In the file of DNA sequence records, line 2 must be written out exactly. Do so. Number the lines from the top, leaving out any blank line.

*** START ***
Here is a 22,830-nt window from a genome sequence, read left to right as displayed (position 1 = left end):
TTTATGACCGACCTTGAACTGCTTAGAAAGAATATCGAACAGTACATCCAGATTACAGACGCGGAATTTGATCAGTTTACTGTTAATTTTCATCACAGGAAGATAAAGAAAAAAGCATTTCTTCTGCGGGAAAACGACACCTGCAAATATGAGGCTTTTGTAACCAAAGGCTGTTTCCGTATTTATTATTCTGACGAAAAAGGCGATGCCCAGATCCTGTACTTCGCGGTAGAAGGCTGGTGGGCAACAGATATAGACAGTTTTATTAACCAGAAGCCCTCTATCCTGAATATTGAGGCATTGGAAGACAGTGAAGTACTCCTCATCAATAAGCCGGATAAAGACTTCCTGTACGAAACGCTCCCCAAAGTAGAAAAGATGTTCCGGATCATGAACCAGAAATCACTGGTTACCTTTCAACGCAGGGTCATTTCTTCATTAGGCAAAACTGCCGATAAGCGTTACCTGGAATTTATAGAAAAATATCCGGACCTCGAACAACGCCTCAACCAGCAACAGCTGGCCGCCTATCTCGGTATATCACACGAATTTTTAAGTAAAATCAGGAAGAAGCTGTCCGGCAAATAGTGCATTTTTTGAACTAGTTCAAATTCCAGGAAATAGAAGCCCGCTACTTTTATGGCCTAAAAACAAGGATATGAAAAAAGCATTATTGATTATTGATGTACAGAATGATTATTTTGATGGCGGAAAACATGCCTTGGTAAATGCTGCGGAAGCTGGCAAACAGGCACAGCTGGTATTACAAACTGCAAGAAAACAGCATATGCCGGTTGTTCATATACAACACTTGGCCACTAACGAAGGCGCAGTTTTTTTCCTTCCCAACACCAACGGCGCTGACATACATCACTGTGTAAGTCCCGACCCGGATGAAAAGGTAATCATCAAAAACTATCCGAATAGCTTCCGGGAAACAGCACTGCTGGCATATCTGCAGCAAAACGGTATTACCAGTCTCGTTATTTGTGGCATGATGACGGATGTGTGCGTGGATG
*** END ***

TTTATGACCGACCTTGAACTGCTTAGAAAGAATATCGAACAGTACATCCAGATTACAGACGCGGAATTTGATCAGTTTACTGTTAATTTTCATCACAGGAAGATAAAGAAAAAAGCATTTCTTCTGCGGGAAAACGACACCTGCAAATATGAGGCTTTTGTAACCAAAGGCTGTTTCCGTATTTATTATTCTGACGAAAAAGGCGATGCCCAGATCCTGTACTTCGCGGTAGAAGGCTGGTGGGCAACAGATATAGACAGTTTTATTAACCAGAAGCCCTCTATCCTGAATATTGAGGCATTGGAAGACAGTGAAGTACTCCTCATCAATAAGCCGGATAAAGACTTCCTGTACGAAACGCTCCCCAAAGTAGAAAAGATGTTCCGGATCATGAACCAGAAATCACTGGTTACCTTTCAACGCAGGGTCATTTCTTCATTAGGCAAAACTGCCGATAAGCGTTACCTGGAATTTATAGAAAAATATCCGGACCTCGAACAACGCCTCAACCAGCAACAGCTGGCCGCCTATCTCGGTATATCACACGAATTTTTAAGTAAAATCAGGAAGAAGCTGTCCGGCAAATAGTGCATTTTTTGAACTAGTTCAAATTCCAGGAAATAGAAGCCCGCTACTTTTATGGCCTAAAAACAAGGATATGAAAAAAGCATTATTGATTATTGATGTACAGAATGATTATTTTGATGGCGGAAAACATGCCTTGGTAAATGCTGCGGAAGCTGGCAAACAGGCACAGCTGGTATTACAAACTGCAAGAAAACAGCATATGCCGGTTGTTCATATACAACACTTGGCCACTAACGAAGGCGCAGTTTTTTTCCTTCCCAACACCAACGGCGCTGACATACATCACTGTGTAAGTCCCGACCCGGATGAAAAGGTAATCATCAAAAACTATCCGAATAGCTTCCGGGAAACAGCACTGCTGGCATATCTGCAGCAAAACGGTATTACCAGTCTCGTTATTTGTGGCATGATGACGGATGTGTGCGTGGATG